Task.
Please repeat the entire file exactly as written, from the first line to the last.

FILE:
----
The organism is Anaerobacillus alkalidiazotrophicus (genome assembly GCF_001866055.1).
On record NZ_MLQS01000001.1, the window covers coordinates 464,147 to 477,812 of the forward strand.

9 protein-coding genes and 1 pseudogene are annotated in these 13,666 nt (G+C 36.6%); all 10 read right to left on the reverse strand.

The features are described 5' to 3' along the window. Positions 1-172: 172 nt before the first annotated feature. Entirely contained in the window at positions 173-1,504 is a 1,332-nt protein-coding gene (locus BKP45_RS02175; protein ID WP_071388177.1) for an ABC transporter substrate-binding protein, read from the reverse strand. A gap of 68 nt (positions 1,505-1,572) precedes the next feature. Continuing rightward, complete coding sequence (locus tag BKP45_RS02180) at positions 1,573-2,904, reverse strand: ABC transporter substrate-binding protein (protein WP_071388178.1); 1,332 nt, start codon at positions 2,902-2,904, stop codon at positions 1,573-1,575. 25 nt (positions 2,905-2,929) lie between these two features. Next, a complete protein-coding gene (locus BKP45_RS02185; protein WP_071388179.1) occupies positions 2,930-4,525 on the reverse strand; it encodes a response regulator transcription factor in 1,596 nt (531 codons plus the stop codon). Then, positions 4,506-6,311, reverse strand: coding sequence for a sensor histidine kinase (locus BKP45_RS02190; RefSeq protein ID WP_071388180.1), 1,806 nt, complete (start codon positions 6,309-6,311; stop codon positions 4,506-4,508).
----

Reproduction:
The organism is Anaerobacillus alkalidiazotrophicus (genome assembly GCF_001866055.1).
On record NZ_MLQS01000001.1, the window covers coordinates 464,147 to 477,812 of the forward strand.

9 protein-coding genes and 1 pseudogene are annotated in these 13,666 nt (G+C 36.6%); all 10 read right to left on the reverse strand.

The features are described 5' to 3' along the window. Positions 1-172: 172 nt before the first annotated feature. Entirely contained in the window at positions 173-1,504 is a 1,332-nt protein-coding gene (locus BKP45_RS02175; protein ID WP_071388177.1) for an ABC transporter substrate-binding protein, read from the reverse strand. A gap of 68 nt (positions 1,505-1,572) precedes the next feature. Continuing rightward, complete coding sequence (locus tag BKP45_RS02180) at positions 1,573-2,904, reverse strand: ABC transporter substrate-binding protein (protein WP_071388178.1); 1,332 nt, start codon at positions 2,902-2,904, stop codon at positions 1,573-1,575. 25 nt (positions 2,905-2,929) lie between these two features. Next, a complete protein-coding gene (locus BKP45_RS02185; protein WP_071388179.1) occupies positions 2,930-4,525 on the reverse strand; it encodes a response regulator transcription factor in 1,596 nt (531 codons plus the stop codon). Then, positions 4,506-6,311, reverse strand: coding sequence for a sensor histidine kinase (locus BKP45_RS02190; RefSeq protein ID WP_071388180.1), 1,806 nt, complete (start codon positions 6,309-6,311; stop codon positions 4,506-4,508).